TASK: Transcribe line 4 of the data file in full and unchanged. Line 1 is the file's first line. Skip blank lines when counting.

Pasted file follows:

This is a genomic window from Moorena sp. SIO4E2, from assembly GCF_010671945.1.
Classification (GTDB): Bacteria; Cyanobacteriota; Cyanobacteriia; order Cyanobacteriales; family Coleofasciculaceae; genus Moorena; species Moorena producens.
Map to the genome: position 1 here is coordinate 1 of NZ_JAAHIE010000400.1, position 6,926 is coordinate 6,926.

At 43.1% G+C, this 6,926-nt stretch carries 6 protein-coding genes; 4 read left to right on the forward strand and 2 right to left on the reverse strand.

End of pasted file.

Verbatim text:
At 43.1% G+C, this 6,926-nt stretch carries 6 protein-coding genes; 4 read left to right on the forward strand and 2 right to left on the reverse strand.